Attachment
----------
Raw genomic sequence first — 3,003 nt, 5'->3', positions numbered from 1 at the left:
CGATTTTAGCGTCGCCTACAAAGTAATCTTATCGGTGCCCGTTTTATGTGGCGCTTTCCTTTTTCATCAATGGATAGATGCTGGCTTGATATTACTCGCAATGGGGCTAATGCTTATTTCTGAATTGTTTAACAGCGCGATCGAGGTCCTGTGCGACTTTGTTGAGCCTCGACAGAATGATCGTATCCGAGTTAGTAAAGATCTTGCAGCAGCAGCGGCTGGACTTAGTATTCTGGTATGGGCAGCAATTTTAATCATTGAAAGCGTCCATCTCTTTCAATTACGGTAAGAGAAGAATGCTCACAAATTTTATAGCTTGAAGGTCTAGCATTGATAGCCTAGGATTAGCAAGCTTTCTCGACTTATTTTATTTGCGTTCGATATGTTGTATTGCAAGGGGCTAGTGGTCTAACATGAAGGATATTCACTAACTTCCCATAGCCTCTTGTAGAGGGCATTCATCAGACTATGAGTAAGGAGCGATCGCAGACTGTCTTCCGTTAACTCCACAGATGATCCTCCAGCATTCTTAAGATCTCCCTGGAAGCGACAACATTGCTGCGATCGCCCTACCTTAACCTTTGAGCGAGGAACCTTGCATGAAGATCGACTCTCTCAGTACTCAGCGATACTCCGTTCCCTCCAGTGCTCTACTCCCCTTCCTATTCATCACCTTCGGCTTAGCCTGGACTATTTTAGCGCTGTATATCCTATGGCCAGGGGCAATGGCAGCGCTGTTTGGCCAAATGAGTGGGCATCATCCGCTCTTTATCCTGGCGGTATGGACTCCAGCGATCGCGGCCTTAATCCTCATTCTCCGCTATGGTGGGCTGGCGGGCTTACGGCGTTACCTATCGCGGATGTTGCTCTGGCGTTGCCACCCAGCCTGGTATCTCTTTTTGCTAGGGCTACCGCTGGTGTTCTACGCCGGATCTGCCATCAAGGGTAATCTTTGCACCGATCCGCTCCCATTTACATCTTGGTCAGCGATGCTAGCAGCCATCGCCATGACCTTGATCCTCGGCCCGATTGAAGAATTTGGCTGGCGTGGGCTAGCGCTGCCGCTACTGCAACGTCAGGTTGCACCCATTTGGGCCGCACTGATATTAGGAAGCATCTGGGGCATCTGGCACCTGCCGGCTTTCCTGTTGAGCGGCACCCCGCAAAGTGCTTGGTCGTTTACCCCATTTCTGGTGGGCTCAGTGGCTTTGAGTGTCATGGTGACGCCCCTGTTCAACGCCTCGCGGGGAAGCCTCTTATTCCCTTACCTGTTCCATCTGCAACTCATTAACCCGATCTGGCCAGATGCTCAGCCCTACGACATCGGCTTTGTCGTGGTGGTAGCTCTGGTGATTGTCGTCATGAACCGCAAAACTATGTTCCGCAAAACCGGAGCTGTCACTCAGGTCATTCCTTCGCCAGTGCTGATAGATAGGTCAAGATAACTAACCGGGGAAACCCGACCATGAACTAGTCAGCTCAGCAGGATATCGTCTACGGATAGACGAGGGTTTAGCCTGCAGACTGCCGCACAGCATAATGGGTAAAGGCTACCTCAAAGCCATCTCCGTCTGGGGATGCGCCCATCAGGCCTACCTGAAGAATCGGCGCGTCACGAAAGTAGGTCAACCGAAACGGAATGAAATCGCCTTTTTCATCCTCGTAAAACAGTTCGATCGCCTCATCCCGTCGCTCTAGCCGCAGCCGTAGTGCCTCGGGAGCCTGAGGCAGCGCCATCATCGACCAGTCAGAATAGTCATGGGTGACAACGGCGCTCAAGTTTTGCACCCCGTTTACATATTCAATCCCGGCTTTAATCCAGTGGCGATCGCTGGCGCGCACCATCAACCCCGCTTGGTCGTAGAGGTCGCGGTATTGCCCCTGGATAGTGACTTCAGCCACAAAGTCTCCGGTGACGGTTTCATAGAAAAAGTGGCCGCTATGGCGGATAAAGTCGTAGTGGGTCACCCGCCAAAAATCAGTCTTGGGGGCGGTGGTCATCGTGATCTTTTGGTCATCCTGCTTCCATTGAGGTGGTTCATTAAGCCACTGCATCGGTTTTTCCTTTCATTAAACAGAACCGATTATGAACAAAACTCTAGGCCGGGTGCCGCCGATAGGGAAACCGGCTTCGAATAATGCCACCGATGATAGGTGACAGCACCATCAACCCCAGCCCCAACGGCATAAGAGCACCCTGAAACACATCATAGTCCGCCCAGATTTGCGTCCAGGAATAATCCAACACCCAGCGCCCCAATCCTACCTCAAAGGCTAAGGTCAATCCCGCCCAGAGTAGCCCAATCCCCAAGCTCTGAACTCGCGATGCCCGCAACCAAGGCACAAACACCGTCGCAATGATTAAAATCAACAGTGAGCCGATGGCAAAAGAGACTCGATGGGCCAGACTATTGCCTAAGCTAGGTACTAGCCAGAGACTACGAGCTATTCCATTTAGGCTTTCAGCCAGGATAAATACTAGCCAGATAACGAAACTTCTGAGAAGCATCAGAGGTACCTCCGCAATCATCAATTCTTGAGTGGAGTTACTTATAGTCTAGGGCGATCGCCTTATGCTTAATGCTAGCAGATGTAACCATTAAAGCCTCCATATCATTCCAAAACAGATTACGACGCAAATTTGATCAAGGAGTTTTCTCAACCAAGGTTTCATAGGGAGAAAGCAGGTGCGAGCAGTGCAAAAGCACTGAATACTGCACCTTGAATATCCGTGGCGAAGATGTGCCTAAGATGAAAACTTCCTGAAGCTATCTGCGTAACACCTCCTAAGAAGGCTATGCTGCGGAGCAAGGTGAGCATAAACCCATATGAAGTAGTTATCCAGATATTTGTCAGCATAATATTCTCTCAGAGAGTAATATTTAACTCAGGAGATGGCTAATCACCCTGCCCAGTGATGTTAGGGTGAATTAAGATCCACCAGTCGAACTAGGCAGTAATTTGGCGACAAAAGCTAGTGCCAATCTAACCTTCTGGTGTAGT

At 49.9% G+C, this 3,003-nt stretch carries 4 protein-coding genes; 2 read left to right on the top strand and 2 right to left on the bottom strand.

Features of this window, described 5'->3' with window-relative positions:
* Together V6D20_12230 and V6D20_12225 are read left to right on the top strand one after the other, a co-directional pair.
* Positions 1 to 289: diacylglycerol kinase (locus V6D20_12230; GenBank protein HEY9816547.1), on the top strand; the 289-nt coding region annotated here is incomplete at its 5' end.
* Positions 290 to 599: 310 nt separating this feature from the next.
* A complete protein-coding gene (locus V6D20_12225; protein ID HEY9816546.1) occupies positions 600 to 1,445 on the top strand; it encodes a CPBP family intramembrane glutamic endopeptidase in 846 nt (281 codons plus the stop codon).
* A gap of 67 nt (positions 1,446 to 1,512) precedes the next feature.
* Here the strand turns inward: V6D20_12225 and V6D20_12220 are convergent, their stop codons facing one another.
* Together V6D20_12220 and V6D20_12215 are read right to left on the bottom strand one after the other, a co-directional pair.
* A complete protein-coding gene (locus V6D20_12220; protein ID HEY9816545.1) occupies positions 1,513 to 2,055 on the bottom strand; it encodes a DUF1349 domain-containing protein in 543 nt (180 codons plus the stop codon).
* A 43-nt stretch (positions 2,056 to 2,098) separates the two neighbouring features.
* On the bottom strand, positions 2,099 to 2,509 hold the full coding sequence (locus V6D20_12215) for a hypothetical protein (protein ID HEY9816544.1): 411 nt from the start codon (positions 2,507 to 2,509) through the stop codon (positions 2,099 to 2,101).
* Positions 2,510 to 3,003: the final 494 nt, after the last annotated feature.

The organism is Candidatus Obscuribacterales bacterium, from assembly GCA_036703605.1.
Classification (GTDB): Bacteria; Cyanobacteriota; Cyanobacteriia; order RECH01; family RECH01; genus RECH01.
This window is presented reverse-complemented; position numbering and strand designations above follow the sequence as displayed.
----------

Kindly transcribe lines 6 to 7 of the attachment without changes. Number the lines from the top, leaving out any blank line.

* Positions 1 to 289: diacylglycerol kinase (locus V6D20_12230; GenBank protein HEY9816547.1), on the top strand; the 289-nt coding region annotated here is incomplete at its 5' end.
* Positions 290 to 599: 310 nt separating this feature from the next.